I’m fortunate to be spending this week at Recurse Center, a fantastic “coder retreat” in Manhattan. Highly recommended! My goals for this short stay are: (a) dust off some coding skills that started to grow rusty, and (b) become more fluent in my favorite software language. To those ends, I’ve put together a set of tools that construct, sign and submit Ripple Consensus Ledger (RCL) transactions. There’s a reason I explicitly list construct, sign, and submit.
Qubes has recently published a release canditate for version 4.0. I’m upgrading my system, and taking some notes as I go… Users of Qubes know that template VMs tend to lag behind the latest release of an OS. As I write, for example, a Qubes template is based on Fedora 26, while Fedora 27 was released almost 3 months ago. I mention this not to fault the Qubes team, who do great work.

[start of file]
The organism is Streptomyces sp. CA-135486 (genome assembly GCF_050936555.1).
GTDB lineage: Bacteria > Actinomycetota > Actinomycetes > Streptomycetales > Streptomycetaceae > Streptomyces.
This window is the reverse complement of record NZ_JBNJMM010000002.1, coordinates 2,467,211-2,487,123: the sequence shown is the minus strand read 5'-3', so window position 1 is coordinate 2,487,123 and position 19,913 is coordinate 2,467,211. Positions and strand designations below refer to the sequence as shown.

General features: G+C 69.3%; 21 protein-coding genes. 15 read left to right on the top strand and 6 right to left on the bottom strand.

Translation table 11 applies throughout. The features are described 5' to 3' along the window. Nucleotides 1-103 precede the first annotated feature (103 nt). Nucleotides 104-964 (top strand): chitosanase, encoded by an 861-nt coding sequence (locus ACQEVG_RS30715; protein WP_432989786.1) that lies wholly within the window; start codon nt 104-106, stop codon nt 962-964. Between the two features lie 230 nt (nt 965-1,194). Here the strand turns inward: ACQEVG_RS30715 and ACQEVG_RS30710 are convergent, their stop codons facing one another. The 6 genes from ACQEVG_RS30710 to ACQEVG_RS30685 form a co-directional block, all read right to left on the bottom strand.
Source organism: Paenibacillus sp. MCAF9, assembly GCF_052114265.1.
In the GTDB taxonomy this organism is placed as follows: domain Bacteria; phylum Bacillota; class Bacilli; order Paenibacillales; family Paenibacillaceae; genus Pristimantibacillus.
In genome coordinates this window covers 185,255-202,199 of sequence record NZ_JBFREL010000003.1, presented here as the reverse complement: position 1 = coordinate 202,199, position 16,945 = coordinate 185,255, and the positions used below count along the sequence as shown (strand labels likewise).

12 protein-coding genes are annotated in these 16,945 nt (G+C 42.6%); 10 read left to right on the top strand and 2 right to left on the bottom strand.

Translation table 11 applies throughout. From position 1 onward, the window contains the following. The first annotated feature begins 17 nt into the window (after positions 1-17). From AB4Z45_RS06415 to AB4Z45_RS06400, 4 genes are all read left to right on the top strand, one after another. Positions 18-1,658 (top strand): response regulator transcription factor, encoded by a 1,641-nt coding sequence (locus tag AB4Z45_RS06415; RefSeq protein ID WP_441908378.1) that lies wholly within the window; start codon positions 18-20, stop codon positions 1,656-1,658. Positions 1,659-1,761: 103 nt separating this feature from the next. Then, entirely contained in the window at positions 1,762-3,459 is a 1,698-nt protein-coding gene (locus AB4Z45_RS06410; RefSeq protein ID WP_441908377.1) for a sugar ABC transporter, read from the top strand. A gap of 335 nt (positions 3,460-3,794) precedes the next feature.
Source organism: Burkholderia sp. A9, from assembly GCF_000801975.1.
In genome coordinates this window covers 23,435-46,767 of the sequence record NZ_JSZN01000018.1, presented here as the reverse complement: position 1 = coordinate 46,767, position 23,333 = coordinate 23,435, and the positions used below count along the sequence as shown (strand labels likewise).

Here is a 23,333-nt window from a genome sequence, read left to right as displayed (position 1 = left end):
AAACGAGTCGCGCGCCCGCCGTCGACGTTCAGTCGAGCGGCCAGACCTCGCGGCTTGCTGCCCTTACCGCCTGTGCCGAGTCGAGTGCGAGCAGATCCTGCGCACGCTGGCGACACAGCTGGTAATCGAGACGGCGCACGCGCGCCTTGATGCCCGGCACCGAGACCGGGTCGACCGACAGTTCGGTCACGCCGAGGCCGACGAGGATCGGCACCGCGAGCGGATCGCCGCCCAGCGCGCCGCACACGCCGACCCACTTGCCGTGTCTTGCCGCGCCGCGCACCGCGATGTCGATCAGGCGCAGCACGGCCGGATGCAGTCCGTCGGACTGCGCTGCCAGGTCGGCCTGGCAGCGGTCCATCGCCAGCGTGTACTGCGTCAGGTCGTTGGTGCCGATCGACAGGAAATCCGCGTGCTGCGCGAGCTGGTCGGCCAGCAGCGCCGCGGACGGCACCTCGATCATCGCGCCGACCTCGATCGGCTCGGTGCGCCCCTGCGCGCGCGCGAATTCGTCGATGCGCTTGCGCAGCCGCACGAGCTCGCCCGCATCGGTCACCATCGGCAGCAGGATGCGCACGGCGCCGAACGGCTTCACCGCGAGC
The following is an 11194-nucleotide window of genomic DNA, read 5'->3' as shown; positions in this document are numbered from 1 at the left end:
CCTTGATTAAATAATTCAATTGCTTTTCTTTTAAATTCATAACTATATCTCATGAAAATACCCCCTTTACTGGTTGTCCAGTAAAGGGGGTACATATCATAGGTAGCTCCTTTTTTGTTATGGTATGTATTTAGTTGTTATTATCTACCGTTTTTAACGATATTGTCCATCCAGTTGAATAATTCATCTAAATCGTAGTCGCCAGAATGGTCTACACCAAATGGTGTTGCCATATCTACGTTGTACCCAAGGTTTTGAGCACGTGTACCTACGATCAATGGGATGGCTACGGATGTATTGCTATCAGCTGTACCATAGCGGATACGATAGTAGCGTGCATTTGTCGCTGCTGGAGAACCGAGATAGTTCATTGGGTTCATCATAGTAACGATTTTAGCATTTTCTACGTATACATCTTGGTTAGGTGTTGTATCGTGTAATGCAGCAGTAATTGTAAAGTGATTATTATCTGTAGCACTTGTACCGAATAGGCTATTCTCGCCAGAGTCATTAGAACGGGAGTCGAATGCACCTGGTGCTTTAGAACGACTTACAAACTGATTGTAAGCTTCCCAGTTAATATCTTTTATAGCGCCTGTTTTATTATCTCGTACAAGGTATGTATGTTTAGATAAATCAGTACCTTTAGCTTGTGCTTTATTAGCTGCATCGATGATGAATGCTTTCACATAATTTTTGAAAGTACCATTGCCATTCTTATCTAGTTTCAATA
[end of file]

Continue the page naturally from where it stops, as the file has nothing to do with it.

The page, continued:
NOTE: The setting described below have security implications. See https://groups.google.com/d/msg/qubes-users/3amtMOIBTgI/rXLXmbM5AAAJ for discussion. At the moment, I am not recommending this approach. I’ll update here if I am able to improve on it. Caveat emptor! The Qubes operating system aims to be reasonably secure through isolation. One example of isolation: one Qubes virtual machine runs the windowing environment, while other VMs run applications displayed in that environment. This separation from the X11 environment means that an application, like skype or bluejeans, cannot share this screen.